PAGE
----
As demonstrated in the previous report, women are mentioned only in the capacity of receiving relief kits that help improve livelihoods, like the primary healthcare kits intended for mothers and children, during the reporting period (para 20). However, in the scale of the WPS Agenda, women were not included into the relief and recovery pillar beyond as recipients of aid. Most notably in the lack of discussion of reconstruction, security sector reform and enforcement of international law as necessary components for women’s equal participation and empowerment in the post-conflict society. The presence of a National Action Plan on the implementation of UNSCR 1325, such as in the case of Jordan, exemplifies how monitoring violations related to gender can be better enforced at the national level through security sector reform. Furthermore, the issues of enforced disappearances and detentions remain a serious problem in moving forward to the relief and recovery phases. One such report from the 35th Session of the Human Rights Council highlights that cases of detention, for Syrians and United Nations personnel, as well as the lack of access for humanitarian agencies to detention centers, are in violation of basic human rights. In this regard, several women have testified that they were detained and tortured in front of their family members in order to evoke confessions. According to the reports, SGBV was rampant in detention centers, a factor that was amplified by the lack of women working in the facilities.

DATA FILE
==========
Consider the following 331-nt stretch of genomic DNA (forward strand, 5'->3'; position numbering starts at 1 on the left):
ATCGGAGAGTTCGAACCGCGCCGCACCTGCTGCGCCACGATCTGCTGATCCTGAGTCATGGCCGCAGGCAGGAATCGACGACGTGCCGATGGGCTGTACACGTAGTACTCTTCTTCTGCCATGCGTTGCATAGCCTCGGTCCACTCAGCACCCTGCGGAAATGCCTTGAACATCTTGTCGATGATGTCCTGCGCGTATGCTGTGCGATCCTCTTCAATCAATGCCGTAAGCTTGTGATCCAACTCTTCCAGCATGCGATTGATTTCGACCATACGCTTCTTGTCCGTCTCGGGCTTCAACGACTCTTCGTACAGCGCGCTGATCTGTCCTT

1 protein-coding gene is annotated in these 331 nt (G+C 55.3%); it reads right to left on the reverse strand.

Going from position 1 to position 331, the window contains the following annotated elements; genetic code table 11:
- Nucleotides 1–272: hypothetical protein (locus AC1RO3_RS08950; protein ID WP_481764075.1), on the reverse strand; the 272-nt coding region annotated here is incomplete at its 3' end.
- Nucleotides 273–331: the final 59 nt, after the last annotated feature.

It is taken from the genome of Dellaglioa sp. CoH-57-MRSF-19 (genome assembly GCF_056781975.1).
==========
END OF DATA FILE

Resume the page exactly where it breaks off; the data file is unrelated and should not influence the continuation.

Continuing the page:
The transparent, accountable and sustainable implementation of UNSCR 1325 (2000) and consecutive WPS resolutions is key to achieving sustainable peace in the Syrian Arab Republic. The Secretary-General should proactively call for and facilitate the meaningful participation of women in all relevant peace processes and peace negotiations and any future truth and reconciliation mechanisms, and advise the Office of the Special Envoy for Syria to strengthen and enhance the role of the Syrian Women’s Advisory Board in peace processes. Pursuant to his mandate to facilitate an inclusive and Syrian-led political process that meets the legitimate aspirations of the Syrian people, the Secretary-General should also stress the effective incorporation of Syrian women and civil society voices in peace dialogues and negotiations with mainstream peace and mediation organisations, think tanks and analysis groups working in and on Syria, so as to support the incorporation of gender perspectives into their policy, programmatic and advocacy work. The Secretary-General could also consider appointing a senior gender adviser at the D1 level of his office to support the work of the Special Envoy, in line with the recommendation of the 2015 UN Global Study on the implementation of Security Council 1325 and the 2015 UN High-Level Independent Panel on Peace Operations.